This week I’m not going to bother providing details of my progress, as it can be pretty well seen how terribly I did this week. I wrote three stories. My weekly nonfiction piece, my fiction piece, and a microstory. All of them were poorly written. They were rushed and pretty much unreadable, and I feel pretty guilty that I put my name against them.
But it’s weeks like this that remind me of one thing. I am becoming more aware of how well I write when I provide myself time to do it. Each of the stories were first drafts. Not a single one was edited or any great amount of time spent on them. There was a clear difference between the quality of last week’s entries (my flash fiction piece, “Dandelion Queen”, has got to be one of the best original ideas I’ve had this year) and this week’s. I painstakingly worked through Dandelion Queen until I felt she was as good as I could get with the time I had.
There’s a major reason this all happened this week.
When I returned to work from my vacation, I was advised I was part of an implementation team for a new project underway in my department. I’ve been working pretty tirelessly at getting a work procedure written, and that all culminated this week. One of the main contributors to keeping me sane during this time was actually interstate this week, but still, in my grand-infinite wisdom, I decided this week would be the one that I would present this work procedure in a big meeting on Thursday. I figured I would have time during work to finish the document, but I realised by Tuesday that there was not enough time during the work day.
So… for the first time in three years, I brought my work home with me. And worked until 10pm every night. Then I went to bed to be up again at 5 to do it all over again.
That didn’t leave much time for writing. Or thinking, really. But I completed the presentation, and hopefully now I’ll have a bit of a lull before I’m getting smashed again.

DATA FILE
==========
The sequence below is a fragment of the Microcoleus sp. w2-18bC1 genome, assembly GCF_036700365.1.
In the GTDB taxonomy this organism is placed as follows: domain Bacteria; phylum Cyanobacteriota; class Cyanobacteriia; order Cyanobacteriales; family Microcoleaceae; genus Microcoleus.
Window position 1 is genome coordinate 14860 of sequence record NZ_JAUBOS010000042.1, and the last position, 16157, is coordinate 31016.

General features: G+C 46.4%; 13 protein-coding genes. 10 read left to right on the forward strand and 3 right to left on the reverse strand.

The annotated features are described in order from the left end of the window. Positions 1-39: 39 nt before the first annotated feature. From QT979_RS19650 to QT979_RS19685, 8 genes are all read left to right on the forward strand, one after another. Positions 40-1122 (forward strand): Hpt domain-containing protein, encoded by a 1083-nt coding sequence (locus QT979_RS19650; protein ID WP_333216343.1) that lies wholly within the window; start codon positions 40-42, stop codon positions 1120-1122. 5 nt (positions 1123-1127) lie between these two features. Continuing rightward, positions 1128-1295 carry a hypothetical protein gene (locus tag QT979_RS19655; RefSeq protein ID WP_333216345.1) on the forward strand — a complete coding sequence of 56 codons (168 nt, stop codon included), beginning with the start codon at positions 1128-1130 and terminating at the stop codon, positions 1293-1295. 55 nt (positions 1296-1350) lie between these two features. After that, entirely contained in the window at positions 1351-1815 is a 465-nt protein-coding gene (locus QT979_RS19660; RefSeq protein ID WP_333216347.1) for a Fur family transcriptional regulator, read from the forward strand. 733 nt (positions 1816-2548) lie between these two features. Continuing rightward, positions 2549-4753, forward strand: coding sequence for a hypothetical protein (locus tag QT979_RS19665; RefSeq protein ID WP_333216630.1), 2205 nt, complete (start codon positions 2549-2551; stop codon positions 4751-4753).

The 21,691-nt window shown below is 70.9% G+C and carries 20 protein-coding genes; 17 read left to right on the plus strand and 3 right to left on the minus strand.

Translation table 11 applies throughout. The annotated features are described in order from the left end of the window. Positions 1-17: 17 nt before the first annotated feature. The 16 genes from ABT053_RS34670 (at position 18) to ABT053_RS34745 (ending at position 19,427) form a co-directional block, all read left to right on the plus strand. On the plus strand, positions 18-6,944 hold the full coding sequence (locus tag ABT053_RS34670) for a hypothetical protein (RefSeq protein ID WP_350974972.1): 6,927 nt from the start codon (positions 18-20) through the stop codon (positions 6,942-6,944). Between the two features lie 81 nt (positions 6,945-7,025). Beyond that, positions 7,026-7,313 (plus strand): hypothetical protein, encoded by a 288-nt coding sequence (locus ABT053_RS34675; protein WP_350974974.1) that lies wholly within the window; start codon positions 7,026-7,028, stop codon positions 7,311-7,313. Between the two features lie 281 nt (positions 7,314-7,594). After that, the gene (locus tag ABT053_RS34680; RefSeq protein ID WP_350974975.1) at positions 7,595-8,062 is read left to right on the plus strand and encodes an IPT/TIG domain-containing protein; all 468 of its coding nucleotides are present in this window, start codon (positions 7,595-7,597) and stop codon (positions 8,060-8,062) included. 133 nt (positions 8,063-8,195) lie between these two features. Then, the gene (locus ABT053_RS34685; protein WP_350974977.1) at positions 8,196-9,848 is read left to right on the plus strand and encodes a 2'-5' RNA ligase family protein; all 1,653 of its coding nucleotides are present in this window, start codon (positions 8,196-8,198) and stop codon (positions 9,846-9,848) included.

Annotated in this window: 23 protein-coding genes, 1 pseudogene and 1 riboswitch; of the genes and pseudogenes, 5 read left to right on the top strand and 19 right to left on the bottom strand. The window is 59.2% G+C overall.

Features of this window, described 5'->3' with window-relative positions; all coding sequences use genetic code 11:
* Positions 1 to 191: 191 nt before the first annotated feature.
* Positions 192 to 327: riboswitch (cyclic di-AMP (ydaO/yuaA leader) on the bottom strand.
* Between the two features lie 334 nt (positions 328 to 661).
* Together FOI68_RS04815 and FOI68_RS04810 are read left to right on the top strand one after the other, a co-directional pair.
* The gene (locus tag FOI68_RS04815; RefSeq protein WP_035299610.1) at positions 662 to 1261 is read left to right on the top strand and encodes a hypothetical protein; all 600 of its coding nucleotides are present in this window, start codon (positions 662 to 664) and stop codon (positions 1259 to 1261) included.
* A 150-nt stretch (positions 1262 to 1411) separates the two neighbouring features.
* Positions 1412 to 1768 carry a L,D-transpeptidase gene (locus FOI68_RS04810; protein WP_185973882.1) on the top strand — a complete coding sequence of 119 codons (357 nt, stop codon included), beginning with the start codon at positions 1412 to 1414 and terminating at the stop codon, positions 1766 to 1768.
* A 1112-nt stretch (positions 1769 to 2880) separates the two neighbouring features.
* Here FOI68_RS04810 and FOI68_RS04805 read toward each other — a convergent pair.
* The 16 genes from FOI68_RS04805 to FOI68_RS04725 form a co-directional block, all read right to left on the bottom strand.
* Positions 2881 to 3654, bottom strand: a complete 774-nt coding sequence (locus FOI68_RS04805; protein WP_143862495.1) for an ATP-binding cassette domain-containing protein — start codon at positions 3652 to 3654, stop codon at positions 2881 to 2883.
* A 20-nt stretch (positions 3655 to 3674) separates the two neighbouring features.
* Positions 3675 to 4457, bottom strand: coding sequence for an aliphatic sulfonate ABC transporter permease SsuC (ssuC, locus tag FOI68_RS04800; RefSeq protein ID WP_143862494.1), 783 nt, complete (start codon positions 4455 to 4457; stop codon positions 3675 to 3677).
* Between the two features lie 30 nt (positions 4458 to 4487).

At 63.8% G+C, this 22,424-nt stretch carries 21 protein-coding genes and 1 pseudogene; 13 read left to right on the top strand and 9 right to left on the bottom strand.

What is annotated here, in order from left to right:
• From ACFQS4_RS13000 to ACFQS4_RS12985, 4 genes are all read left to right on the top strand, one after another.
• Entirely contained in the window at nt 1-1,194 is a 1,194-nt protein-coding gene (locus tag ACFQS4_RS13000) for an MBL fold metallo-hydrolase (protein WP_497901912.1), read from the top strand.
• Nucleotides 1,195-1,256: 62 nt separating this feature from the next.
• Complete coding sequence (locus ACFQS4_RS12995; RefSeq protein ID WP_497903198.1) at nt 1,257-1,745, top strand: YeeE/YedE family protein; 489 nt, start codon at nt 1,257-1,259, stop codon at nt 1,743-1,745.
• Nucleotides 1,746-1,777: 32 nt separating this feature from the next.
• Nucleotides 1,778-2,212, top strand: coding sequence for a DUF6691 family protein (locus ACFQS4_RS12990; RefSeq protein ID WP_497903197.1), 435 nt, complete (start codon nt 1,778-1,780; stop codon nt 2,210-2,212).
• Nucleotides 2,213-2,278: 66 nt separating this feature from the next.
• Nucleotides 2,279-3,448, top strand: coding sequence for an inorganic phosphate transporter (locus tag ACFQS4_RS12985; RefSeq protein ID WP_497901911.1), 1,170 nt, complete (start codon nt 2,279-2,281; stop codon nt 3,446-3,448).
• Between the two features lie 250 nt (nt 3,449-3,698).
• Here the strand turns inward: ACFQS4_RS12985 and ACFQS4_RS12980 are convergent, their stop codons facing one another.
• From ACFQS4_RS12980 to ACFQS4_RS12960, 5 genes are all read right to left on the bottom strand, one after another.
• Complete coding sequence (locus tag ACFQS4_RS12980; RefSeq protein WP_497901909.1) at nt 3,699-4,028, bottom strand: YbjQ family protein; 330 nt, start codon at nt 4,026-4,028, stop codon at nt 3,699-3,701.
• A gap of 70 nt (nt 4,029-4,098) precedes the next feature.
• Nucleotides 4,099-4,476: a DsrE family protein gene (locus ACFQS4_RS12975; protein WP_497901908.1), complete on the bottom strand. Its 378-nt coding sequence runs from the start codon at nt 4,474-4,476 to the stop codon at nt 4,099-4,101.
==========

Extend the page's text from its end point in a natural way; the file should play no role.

Yesterday and today I have taken a break from writing. I spent the rest of today reading the first draft of my book. I’ve been taking a page out of Stephen King’s book, On Writing, and waited a while before reading my book so I could forget everything I had previously written. It was good advice. Because as I was reading it, I was critiquing it every step of the way. I highlighted sections I loved, marked out sections that didn’t proceed the plot at all, and wrote notes like, “Would my character really react this way to being told that?” I found a lot of sections that had characters moving from one room to another with no real reason why it even mattered. Or places where I wrote “she did this, then she did that. She felt…”
These are the joys of editing a book written during NaNoWriMo. It was always going to happen, because the writing will get lazy as you’re trying to get out as many words as you possibly can.
Funny thing is, I’m enjoying this part of it. I’m equally excited about the notion that I can do it all over again on book 2. So I joined up with Camp NaNoWriMo with the goal of 30k words in the month. Granted, this might be a big ask, since this implementation team project starts in earnest in April. Buuutttt… I’m going to try anyway! So I’m ceasing work on book 2 for the time being, and I will spend the remainder of this month editing book 1, reading, and participating in my weekly challenges (though it may only be one or two challenges instead of four). I even joined a cabin with some other bloggers, so yay for motivation! 😀
And that’s me for this week. Here’s to a much more productive week next week! 😉